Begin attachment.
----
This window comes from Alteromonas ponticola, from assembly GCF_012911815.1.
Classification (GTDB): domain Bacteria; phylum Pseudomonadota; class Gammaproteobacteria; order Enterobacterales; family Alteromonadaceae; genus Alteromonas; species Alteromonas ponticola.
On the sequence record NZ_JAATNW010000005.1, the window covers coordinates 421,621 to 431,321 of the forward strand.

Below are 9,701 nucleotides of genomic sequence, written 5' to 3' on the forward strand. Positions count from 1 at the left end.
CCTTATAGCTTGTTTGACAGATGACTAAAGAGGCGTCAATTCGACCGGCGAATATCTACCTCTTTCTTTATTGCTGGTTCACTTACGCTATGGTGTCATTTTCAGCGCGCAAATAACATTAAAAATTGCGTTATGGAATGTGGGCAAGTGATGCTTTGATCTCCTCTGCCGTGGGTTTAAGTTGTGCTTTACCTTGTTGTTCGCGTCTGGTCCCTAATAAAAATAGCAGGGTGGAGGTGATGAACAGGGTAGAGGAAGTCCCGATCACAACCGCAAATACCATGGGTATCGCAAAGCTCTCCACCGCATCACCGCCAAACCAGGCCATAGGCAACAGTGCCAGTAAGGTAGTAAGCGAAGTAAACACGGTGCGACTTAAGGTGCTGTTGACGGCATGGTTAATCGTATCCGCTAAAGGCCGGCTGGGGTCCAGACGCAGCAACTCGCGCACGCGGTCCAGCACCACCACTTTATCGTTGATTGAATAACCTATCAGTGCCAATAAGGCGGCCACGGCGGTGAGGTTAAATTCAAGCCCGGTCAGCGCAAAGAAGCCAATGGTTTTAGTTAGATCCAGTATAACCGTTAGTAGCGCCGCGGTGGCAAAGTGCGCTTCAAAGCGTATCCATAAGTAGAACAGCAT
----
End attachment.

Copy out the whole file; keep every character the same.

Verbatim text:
This window comes from Alteromonas ponticola, from assembly GCF_012911815.1.
Classification (GTDB): domain Bacteria; phylum Pseudomonadota; class Gammaproteobacteria; order Enterobacterales; family Alteromonadaceae; genus Alteromonas; species Alteromonas ponticola.
On the sequence record NZ_JAATNW010000005.1, the window covers coordinates 421,621 to 431,321 of the forward strand.

Below are 9,701 nucleotides of genomic sequence, written 5' to 3' on the forward strand. Positions count from 1 at the left end.
CCTTATAGCTTGTTTGACAGATGACTAAAGAGGCGTCAATTCGACCGGCGAATATCTACCTCTTTCTTTATTGCTGGTTCACTTACGCTATGGTGTCATTTTCAGCGCGCAAATAACATTAAAAATTGCGTTATGGAATGTGGGCAAGTGATGCTTTGATCTCCTCTGCCGTGGGTTTAAGTTGTGCTTTACCTTGTTGTTCGCGTCTGGTCCCTAATAAAAATAGCAGGGTGGAGGTGATGAACAGGGTAGAGGAAGTCCCGATCACAACCGCAAATACCATGGGTATCGCAAAGCTCTCCACCGCATCACCGCCAAACCAGGCCATAGGCAACAGTGCCAGTAAGGTAGTAAGCGAAGTAAACACGGTGCGACTTAAGGTGCTGTTGACGGCATGGTTAATCGTATCCGCTAAAGGCCGGCTGGGGTCCAGACGCAGCAACTCGCGCACGCGGTCCAGCACCACCACTTTATCGTTGATTGAATAACCTATCAGTGCCAATAAGGCGGCCACGGCGGTGAGGTTAAATTCAAGCCCGGTCAGCGCAAAGAAGCCAATGGTTTTAGTTAGATCCAGTATAACCGTTAGTAGCGCCGCGGTGGCAAAGTGCGCTTCAAAGCGTATCCATAAGTAGAACAGCAT